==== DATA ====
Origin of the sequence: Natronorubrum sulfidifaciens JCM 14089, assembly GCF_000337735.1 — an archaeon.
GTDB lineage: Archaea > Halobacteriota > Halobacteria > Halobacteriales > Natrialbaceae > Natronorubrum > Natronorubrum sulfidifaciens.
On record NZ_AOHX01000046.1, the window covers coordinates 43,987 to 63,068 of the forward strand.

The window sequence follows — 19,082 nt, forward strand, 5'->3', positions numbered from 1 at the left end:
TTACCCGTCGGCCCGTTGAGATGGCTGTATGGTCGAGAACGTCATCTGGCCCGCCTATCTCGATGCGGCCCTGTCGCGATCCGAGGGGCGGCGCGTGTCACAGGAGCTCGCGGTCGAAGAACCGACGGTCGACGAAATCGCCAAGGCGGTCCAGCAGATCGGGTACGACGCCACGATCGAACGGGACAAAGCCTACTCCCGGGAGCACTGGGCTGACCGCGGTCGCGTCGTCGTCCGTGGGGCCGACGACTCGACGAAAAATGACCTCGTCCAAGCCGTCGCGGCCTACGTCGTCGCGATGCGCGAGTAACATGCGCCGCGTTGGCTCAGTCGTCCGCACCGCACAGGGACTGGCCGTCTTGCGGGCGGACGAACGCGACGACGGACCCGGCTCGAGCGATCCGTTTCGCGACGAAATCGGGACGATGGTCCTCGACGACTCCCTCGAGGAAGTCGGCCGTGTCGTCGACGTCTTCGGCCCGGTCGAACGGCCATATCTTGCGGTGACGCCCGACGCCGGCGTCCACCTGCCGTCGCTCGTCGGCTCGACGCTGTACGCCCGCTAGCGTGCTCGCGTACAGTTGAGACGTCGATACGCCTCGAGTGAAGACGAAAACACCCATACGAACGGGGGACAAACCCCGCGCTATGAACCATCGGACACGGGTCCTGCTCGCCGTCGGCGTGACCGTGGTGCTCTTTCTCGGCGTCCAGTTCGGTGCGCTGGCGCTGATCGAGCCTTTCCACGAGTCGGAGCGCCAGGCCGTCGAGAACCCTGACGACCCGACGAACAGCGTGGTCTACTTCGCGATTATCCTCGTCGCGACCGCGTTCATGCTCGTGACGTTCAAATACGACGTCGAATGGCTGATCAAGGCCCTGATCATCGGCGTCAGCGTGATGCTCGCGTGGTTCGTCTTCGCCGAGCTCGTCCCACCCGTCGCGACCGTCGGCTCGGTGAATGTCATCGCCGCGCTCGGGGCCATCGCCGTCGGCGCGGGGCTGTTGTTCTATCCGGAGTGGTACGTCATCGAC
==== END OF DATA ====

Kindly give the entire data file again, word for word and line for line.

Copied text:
Origin of the sequence: Natronorubrum sulfidifaciens JCM 14089, assembly GCF_000337735.1 — an archaeon.
GTDB lineage: Archaea > Halobacteriota > Halobacteria > Halobacteriales > Natrialbaceae > Natronorubrum > Natronorubrum sulfidifaciens.
On record NZ_AOHX01000046.1, the window covers coordinates 43,987 to 63,068 of the forward strand.

The window sequence follows — 19,082 nt, forward strand, 5'->3', positions numbered from 1 at the left end:
TTACCCGTCGGCCCGTTGAGATGGCTGTATGGTCGAGAACGTCATCTGGCCCGCCTATCTCGATGCGGCCCTGTCGCGATCCGAGGGGCGGCGCGTGTCACAGGAGCTCGCGGTCGAAGAACCGACGGTCGACGAAATCGCCAAGGCGGTCCAGCAGATCGGGTACGACGCCACGATCGAACGGGACAAAGCCTACTCCCGGGAGCACTGGGCTGACCGCGGTCGCGTCGTCGTCCGTGGGGCCGACGACTCGACGAAAAATGACCTCGTCCAAGCCGTCGCGGCCTACGTCGTCGCGATGCGCGAGTAACATGCGCCGCGTTGGCTCAGTCGTCCGCACCGCACAGGGACTGGCCGTCTTGCGGGCGGACGAACGCGACGACGGACCCGGCTCGAGCGATCCGTTTCGCGACGAAATCGGGACGATGGTCCTCGACGACTCCCTCGAGGAAGTCGGCCGTGTCGTCGACGTCTTCGGCCCGGTCGAACGGCCATATCTTGCGGTGACGCCCGACGCCGGCGTCCACCTGCCGTCGCTCGTCGGCTCGACGCTGTACGCCCGCTAGCGTGCTCGCGTACAGTTGAGACGTCGATACGCCTCGAGTGAAGACGAAAACACCCATACGAACGGGGGACAAACCCCGCGCTATGAACCATCGGACACGGGTCCTGCTCGCCGTCGGCGTGACCGTGGTGCTCTTTCTCGGCGTCCAGTTCGGTGCGCTGGCGCTGATCGAGCCTTTCCACGAGTCGGAGCGCCAGGCCGTCGAGAACCCTGACGACCCGACGAACAGCGTGGTCTACTTCGCGATTATCCTCGTCGCGACCGCGTTCATGCTCGTGACGTTCAAATACGACGTCGAATGGCTGATCAAGGCCCTGATCATCGGCGTCAGCGTGATGCTCGCGTGGTTCGTCTTCGCCGAGCTCGTCCCACCCGTCGCGACCGTCGGCTCGGTGAATGTCATCGCCGCGCTCGGGGCCATCGCCGTCGGCGCGGGGCTGTTGTTCTATCCGGAGTGGTACGTCATCGAC